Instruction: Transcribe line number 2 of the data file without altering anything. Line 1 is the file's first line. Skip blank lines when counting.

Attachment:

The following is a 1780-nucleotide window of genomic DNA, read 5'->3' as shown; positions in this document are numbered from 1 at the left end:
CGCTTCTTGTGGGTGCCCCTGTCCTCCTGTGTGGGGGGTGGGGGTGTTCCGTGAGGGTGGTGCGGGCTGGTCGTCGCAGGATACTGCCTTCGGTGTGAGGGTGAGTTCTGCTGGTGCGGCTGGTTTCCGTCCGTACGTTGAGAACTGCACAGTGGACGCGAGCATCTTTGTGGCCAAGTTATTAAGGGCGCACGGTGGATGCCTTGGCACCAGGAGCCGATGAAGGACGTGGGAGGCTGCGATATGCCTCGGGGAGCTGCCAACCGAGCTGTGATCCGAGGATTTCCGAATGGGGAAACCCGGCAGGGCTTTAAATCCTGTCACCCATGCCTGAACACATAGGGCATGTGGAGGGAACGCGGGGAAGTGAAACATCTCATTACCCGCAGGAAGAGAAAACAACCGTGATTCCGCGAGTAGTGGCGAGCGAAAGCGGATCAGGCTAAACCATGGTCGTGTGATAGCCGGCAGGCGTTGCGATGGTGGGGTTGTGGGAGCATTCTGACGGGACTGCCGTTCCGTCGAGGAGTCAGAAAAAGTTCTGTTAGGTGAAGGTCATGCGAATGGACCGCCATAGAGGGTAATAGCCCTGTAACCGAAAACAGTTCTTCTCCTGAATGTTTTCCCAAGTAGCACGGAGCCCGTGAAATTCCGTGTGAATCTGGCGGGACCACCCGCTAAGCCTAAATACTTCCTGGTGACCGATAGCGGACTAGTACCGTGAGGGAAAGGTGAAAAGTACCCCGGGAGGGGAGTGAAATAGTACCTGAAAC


CGCTTCTTGTGGGTGCCCCTGTCCTCCTGTGTGGGGGGTGGGGGTGTTCCGTGAGGGTGGTGCGGGCTGGTCGTCGCAGGATACTGCCTTCGGTGTGAGGGTGAGTTCTGCTGGTGCGGCTGGTTTCCGTCCGTACGTTGAGAACTGCACAGTGGACGCGAGCATCTTTGTGGCCAAGTTATTAAGGGCGCACGGTGGATGCCTTGGCACCAGGAGCCGATGAAGGACGTGGGAGGCTGCGATATGCCTCGGGGAGCTGCCAACCGAGCTGTGATCCGAGGATTTCCGAATGGGGAAACCCGGCAGGGCTTTAAATCCTGTCACCCATGCCTGAACACATAGGGCATGTGGAGGGAACGCGGGGAAGTGAAACATCTCATTACCCGCAGGAAGAGAAAACAACCGTGATTCCGCGAGTAGTGGCGAGCGAAAGCGGATCAGGCTAAACCATGGTCGTGTGATAGCCGGCAGGCGTTGCGATGGTGGGGTTGTGGGAGCATTCTGACGGGACTGCCGTTCCGTCGAGGAGTCAGAAAAAGTTCTGTTAGGTGAAGGTCATGCGAATGGACCGCCATAGAGGGTAATAGCCCTGTAACCGAAAACAGTTCTTCTCCTGAATGTTTTCCCAAGTAGCACGGAGCCCGTGAAATTCCGTGTGAATCTGGCGGGACCACCCGCTAAGCCTAAATACTTCCTGGTGACCGATAGCGGACTAGTACCGTGAGGGAAAGGTGAAAAGTACCCCGGGAGGGGAGTGAAATAGTACCTGAAAC